Table 1.   Mean levels of C-reactive protein on admission (CRP1) according to baseline patient characteristics, bacteraemia, admission to intensive-care unit ICU), and death
 CRP1 (mg/L)
Mean (SD)RangeP
  1. COPD, chronic obstructive pulmonary disease; SD, standard deviation.

Male
Female
(= 201)
(= 183)
199 (125)
204 (112)
4–650
1–560
0.641
Underlying diseaseYes (= 167)
No (= 217)
209 (127)
195 (111)
1–560
9–650
0.260
 COPDYes (= 17)
No (= 367)
230 (110)
200 (119)
37–432
1–650
0.309
 AsthmaYes (= 35)
No (= 349)
185 (128)
203 (118)
1–494
8–650
0.405
 Cardiovascular  diseaseYes (= 70)
No (= 314)
180 (126)
206 (116)
8–560
1–650
0.092
 AlcoholismYes (= 15)
No (= 369)
317 (115)
197 (116)
13–539
1–650
<0.001
 DiabetesYes (= 28)
No (= 356)
224 (140)
200 (117)
8–560
1–650
0.300
 OtherYes (= 54)
No (= 330)
199 (98)
202 (122)
14–494
1–650
0.885
SmokingYes (= 125)
No (= 259)
238 (128)
184 (110)
9–650
1–539
<0.001
Preceding antibioticYes (= 110)
No (= 274)
178 (91)
211 (127)
1–452
4–650
0.014
BacteraemiaYes (= 55)
No (= 329)
328 (128)
181 (103)
8–650
1–560
<0.001
Pneumococcal bacteraemiaYes (= 52)
No (= 55)
337 (126)
238 (135)
8–650
4–528
<0.001
Admission to ICUYes (= 35)
No (= 349)
270 (163)
194 (111)
8–560
1–650
<0.001
DeathYes (= 13)
No (= 371)
217 (131)
201 (118)
14–420
1–650
0.998
Table 2.   Mean levels of C-reactive protein on admission (CRP1) according to Pneumonia Severity Index (PSI) classes
CRP1 (mg/L)PSI I
= 124
PSI II
= 113
PSI III
= 59
PSI IV
= 73
PSI V
= 15
p
  1. SD, standard deviation.

Mean (SD)163 (88)200 (104)232 (139)220 (140)320 (126)<0.001
Range1–4454–5028–65013–560129–491
 PSI I and II combinedPSI III–V combined 
Mean (SD)180 (97)236 (139)<0.001
Range1–5028–650
Table 3.   Comparison of the mean levels of C-reactive protein on admission (CRP1) with respect to the aetiology of community-acquired pneumonia in 384 patients. Below diagonal, 95% CIs for differences between means; above diagonal, p-values. Overall ANOVA p-value <0.001 for CRP1 levelThumbnail image of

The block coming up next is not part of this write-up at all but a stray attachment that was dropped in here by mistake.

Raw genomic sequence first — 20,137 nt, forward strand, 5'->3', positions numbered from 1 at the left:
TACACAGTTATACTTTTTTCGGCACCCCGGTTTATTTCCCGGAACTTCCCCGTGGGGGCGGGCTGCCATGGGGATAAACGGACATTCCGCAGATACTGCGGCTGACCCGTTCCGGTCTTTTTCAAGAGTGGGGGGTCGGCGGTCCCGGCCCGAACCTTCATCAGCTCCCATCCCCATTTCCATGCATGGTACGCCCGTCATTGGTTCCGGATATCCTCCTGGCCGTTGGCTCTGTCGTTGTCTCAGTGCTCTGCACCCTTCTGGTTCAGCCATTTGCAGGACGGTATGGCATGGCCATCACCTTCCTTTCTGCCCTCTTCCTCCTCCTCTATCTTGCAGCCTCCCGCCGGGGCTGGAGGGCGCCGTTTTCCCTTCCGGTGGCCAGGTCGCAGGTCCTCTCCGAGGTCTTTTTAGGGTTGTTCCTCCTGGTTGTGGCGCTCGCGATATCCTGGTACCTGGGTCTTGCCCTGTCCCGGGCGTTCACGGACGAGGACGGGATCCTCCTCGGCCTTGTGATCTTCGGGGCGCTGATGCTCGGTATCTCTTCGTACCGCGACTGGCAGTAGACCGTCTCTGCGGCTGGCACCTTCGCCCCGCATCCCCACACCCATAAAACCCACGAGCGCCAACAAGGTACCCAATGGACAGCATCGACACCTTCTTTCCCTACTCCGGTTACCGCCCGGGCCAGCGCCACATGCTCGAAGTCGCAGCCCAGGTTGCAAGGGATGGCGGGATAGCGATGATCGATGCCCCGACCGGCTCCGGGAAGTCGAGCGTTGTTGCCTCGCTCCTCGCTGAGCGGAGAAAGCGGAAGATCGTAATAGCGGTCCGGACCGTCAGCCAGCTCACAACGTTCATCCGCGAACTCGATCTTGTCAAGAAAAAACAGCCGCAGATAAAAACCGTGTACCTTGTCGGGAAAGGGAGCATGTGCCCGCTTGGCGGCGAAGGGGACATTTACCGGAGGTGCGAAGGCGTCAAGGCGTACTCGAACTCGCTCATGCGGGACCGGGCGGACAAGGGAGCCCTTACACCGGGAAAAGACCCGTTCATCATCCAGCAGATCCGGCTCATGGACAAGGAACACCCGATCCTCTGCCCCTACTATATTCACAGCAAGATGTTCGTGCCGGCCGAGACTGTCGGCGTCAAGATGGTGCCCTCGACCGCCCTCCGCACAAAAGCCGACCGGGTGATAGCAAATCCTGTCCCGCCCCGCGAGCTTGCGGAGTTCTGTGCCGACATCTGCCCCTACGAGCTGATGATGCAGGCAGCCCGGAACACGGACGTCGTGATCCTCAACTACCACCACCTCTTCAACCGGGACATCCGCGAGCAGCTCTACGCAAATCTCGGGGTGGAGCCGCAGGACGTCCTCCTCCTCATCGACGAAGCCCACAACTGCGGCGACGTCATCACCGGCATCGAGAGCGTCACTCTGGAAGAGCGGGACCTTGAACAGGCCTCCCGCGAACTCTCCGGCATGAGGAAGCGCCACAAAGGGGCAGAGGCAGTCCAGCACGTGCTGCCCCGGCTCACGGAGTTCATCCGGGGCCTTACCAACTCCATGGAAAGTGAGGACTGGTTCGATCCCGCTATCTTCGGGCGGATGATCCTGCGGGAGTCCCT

CRP1

The mean CRP1 level was 201 mg/L (SD 119 mg/L) (range 1–650 mg/L, = 384). There were significant differences in the mean CRP1 levels between the patients with alcoholism, smoking or preceding antibiotic treatment as baseline characteristics and those without these characteristics (Table 1). The association between CRP1 level and age did not reach statistical significance (= 0.10, p 0.051).

The mean CRP1 level was significantly higher among the patients who were transferred to the ICU than among the patients who were not (p <0.001) (Table 1). In prediction of ICU admission, the area under the ROC curve for CRP1 was 0.639 (95% CI  0.520–0.58). Correspondingly, the area under the ROC curve for PSI was 0.885 (95% CI  0.847–0.923).

No significant difference was observed in the mean CRP1 levels between the patients who died and the patients who survived (p 0.998) (Table 1).

In univariate analysis, significant (p <0.001) differences were observed in CRP1 levels between the patients belonging to different PSI classes (Table 2). The differences in CRP1 levels were also significant (p <0.001) when PSI groups I and II combined were compared with PSI groups III–V combined.

In multivariate analysis, the differences between the PSI groups remained significant after adjustment for age, sex, cardiovascular disease, bacteraemic pneumonia and aetiological agents (p 0.004). In pairwise comparison of the groups, significant differences in CRP1 levels were observed only between PSI class V and either PSI class I (p 0.002) or PSI class II (p 0.022). The difference in CRP1 levels was also significant (p 0.023) when PSI groups I and II combined were compared with PSI groups III–V combined.